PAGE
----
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Democratic Senator Predicts None of His Colleagues ‘Will Have the Chance’ to Read Final Stimulus Bill Before Vote

Ryan Byrnes and Edwin Mora
CNS News [1]
Friday, February 13, 2009

(CNSNews.com) – Sen. Frank Lautenberg (D-N.J.) predicted on Thursday that none of his Senate colleagues would “have the chance” to read the entire final version of the $790-billion stimulus bill before the bill comes up for a final vote in Congress.

“No, I don’t think anyone will have the chance to [read the entire bill],” Lautenberg told CNSNews.com.

The final bill, crafted by a House-Senate conference committee, was posted on the Website of the House Appropriations Committe late Thurday in two PDF files.

The first PDF was 424 pages long and the second PDF was 575 pages long, making the total bill 999 pages long.  The House is expected to vote on this 999-page bill Friday, and the Senate either later Friday or Saturday.  [Editor’s note: The first PDF, as posted on the House Appropriations Committee website as of 8:20 AM Friday morning, had grown by 72 pages to 496 pages, increasing the length of the total document to 1,071 pages.]



Of the several senators that CNSNews.com interviewed on Thursday, only Sen. George Voinovich (R-Ohio) claimed to have read the entire bill–and he was speaking of the preliminary version that had been approved by the Senate, not the final 999-page version that the House-Senate conference committee was still haggling over on Thursday afternoon.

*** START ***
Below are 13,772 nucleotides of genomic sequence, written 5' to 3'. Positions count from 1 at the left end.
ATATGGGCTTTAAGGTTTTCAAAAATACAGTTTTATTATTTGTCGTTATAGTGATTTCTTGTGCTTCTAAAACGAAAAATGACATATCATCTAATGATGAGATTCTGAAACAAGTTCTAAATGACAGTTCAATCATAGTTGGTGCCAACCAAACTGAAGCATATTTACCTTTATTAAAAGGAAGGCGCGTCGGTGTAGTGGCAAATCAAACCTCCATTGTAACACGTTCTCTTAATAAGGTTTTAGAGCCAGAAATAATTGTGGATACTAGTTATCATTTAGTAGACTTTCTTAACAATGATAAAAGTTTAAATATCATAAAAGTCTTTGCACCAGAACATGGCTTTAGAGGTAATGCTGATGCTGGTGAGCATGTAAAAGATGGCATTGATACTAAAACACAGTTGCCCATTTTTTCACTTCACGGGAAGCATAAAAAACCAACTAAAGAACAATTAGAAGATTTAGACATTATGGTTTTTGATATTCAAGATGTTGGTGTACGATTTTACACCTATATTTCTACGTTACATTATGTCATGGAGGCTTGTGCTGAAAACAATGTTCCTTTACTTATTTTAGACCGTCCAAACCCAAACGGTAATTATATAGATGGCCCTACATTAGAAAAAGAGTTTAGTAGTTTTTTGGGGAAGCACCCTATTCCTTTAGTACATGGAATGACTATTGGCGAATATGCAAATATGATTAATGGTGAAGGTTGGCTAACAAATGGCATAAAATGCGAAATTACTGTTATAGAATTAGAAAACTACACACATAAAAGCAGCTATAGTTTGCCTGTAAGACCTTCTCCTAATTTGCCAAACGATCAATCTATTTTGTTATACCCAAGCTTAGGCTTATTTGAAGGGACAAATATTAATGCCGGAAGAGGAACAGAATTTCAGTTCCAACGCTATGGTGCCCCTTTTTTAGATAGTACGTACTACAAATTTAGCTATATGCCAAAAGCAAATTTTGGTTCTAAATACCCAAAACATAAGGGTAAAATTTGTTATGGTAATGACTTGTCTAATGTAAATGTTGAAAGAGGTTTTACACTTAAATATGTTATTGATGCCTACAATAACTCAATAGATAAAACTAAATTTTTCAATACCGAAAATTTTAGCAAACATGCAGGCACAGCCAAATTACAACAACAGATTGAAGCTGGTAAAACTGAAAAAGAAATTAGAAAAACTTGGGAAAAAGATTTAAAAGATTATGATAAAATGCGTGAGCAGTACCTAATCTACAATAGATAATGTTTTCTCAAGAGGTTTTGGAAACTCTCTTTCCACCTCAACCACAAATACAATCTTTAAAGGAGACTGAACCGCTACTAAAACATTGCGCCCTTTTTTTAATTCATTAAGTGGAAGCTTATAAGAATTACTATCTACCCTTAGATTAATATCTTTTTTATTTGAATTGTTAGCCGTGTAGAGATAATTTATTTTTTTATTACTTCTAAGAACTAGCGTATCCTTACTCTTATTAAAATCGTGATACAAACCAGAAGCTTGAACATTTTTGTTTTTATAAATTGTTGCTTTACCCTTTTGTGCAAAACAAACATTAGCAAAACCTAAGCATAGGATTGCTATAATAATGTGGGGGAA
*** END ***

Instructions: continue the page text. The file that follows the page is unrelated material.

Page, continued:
When CNSNews.com asked members of both parties on Capitol Hill on Thursday whether they had read the full, final bill, not one member could say, “Yes.”

And only one–Voinovich–volunteered that he had actually read the version of the bill that had passed the Senate.

Both Republicans and Democrats told CNSNews.com they were eager to read the unseen bill–once they could get get their hands on a copy of the final legislation.

Nonetheless, members from both sides of the aisle in both the House and Senate admitted they doubted they would have adequate time to read the bill before they actually voted for it.

“Certainly I hope to have the opportunity to go through [the bill] before the vote takes place,” said Sen. Bob Corker (R-Tenn.) told CNSNews.com. “But that’s something I’ve found doesn’t always happen around here.”

Full story here. [1]